Chicago made one huge dump

    Editor’s note: Milwaukee Mayor Tom Barrett wrote the following letter to U.S. Rep. Mark Kirk (R-Ill.):


    Dear Congressman Kirk:

    I understand from news reports that the Metropolitan Water Reclamation District of Greater Chicago recently released the largest combined sewer overflow into Lake Michigan ever recorded.

    While no one wants to see sewage overflows occur at all, there are times when the sewers are overwhelmed and it is necessary to have overflow into waterways to prevent sewage backups into homes and businesses. This was likely the case during recent heavy rainstorms in the Chicagoland area earlier this month.

    What concerns me is the amount of the overflows reported by the Metropolitan Water
    Reclamation District of Greater Chicago which were estimated at 99 billion gallons. To provide some comparison, the Metropolitan Milwaukee Sewerage District (MMSD) overflows since 1994 when our deep tunnel went online is 18.7 billion gallons.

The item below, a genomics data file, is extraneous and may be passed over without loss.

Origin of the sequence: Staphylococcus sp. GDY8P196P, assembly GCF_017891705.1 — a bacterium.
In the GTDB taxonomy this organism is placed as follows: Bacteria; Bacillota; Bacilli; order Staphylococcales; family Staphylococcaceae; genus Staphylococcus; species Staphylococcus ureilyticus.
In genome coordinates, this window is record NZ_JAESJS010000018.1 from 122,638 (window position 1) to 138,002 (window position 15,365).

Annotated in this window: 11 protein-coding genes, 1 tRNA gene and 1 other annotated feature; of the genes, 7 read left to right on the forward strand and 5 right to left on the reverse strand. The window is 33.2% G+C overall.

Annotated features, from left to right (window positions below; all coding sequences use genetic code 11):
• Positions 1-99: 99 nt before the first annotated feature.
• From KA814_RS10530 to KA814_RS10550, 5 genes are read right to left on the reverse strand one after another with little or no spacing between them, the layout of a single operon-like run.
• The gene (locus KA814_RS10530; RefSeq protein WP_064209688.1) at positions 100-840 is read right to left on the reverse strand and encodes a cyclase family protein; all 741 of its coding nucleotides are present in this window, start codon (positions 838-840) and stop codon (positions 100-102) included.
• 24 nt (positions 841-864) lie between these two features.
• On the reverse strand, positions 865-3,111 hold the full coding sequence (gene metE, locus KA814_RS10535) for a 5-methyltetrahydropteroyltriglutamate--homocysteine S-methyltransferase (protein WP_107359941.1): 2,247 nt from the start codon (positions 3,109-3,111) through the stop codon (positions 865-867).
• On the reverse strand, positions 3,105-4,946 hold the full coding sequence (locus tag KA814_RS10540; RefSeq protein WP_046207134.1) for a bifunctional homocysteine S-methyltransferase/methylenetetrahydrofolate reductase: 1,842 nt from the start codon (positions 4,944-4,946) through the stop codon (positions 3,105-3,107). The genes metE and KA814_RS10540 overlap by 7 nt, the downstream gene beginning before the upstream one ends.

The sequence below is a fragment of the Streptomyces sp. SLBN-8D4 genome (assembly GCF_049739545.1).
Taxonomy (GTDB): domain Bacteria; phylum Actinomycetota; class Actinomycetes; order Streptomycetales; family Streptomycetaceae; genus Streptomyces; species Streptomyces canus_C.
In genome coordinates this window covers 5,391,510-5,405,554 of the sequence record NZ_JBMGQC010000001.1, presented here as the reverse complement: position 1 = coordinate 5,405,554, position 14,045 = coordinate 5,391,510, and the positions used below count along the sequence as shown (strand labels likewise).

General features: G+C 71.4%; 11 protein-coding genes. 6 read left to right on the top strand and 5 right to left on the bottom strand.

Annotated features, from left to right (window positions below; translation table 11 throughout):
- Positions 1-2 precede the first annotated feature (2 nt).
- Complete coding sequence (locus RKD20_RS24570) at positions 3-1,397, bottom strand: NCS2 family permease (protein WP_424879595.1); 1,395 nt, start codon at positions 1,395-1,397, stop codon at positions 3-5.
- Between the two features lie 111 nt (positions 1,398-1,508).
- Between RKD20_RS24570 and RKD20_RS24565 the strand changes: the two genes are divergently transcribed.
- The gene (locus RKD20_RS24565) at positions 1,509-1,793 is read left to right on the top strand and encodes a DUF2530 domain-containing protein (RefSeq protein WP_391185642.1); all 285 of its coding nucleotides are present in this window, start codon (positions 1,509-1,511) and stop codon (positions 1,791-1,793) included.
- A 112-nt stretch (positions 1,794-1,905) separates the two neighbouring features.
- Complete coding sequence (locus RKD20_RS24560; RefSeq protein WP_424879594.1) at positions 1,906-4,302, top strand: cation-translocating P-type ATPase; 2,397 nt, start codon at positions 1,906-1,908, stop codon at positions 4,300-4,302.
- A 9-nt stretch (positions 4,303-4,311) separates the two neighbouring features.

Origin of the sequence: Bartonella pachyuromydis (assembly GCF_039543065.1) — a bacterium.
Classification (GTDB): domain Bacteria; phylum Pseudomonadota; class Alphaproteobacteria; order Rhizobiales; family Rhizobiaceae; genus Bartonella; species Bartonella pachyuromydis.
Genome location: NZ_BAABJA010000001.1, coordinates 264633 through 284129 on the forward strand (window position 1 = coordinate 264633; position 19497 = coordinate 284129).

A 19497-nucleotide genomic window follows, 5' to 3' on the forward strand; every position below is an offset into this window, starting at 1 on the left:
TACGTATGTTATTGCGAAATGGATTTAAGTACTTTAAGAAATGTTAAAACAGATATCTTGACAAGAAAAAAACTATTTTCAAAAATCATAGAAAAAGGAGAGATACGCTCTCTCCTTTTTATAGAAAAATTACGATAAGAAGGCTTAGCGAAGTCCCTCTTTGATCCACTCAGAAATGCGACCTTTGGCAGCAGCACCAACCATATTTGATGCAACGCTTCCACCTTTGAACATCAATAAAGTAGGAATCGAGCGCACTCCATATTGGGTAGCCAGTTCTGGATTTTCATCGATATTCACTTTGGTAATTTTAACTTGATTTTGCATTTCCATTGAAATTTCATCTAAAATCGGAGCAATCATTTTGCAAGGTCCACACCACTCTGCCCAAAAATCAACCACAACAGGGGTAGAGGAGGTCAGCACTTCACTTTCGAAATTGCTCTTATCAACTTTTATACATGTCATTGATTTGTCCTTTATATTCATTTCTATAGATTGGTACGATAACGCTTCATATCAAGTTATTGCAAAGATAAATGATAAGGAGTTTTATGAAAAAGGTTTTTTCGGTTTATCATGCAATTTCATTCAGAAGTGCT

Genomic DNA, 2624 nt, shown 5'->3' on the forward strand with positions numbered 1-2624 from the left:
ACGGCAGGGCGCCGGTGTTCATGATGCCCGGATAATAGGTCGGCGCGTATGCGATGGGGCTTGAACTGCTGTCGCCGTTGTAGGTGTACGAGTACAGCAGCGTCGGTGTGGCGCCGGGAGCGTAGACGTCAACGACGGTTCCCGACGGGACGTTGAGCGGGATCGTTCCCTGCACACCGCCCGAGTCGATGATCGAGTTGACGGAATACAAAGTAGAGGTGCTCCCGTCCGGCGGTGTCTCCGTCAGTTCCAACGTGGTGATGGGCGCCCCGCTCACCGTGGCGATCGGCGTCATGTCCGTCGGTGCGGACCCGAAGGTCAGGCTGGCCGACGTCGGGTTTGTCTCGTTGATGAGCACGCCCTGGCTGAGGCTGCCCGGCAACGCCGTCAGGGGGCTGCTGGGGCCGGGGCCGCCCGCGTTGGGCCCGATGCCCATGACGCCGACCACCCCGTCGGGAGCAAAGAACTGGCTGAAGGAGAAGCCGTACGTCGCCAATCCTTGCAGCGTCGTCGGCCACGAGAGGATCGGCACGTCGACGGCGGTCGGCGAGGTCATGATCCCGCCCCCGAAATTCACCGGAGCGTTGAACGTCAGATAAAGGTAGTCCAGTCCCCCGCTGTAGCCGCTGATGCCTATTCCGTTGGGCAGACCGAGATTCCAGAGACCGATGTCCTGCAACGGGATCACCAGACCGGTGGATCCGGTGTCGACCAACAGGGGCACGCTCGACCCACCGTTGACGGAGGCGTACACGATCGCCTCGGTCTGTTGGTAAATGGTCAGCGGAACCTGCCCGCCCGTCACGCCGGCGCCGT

The Metropolitan Water Reclamation District of Greater Chicago estimates do not even include the amount (1.8 billion gallons) of sewage released to the Illinois and Mississippi Rivers during the same storm.
    So, in this one September storm alone, Chicago released five times more combined sewage than Milwaukee has released in 14 years.

    Additionally, Chicago is perhaps the only community that can have overflows that go both east and west into different watersheds (Lake Michigan and the Mississippi River) at the same time.
    Chicago has dozens of combined sewer overflows every year into the Mississippi basin -the source of drinking water for millions of people. Chicago is also the only city on the Great Lakes that does not disinfect its wastewater.

    Without question, both Milwaukee and Chicago have a very strong commitment to protecting Lake Michigan. As government officials, our respective citizens expect us to do everything we can to ensure this precious resource is healthy for generations to come.

    I believe we can get more accomplished if we work together. Everyone on the Great Lakes needs to do better to reduce pollution. We have a common problem that will take an enormous amount of resources to address. It is my hope that we can join forces to attract the resources so desperately needed to revitalize the Great Lakes.

    Mayor Tom Barrett

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